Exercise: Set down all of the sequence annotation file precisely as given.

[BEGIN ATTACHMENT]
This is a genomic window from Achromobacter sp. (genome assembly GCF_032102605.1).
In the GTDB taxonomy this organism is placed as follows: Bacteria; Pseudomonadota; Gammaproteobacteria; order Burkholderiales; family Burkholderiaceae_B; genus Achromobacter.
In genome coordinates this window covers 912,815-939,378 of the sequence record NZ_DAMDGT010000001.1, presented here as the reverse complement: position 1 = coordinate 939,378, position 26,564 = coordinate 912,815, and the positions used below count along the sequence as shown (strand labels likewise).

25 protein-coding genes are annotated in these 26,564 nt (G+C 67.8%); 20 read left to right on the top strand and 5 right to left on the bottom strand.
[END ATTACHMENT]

This is a genomic window from Achromobacter sp. (genome assembly GCF_032102605.1).
In the GTDB taxonomy this organism is placed as follows: Bacteria; Pseudomonadota; Gammaproteobacteria; order Burkholderiales; family Burkholderiaceae_B; genus Achromobacter.
In genome coordinates this window covers 912,815-939,378 of the sequence record NZ_DAMDGT010000001.1, presented here as the reverse complement: position 1 = coordinate 939,378, position 26,564 = coordinate 912,815, and the positions used below count along the sequence as shown (strand labels likewise).

25 protein-coding genes are annotated in these 26,564 nt (G+C 67.8%); 20 read left to right on the top strand and 5 right to left on the bottom strand.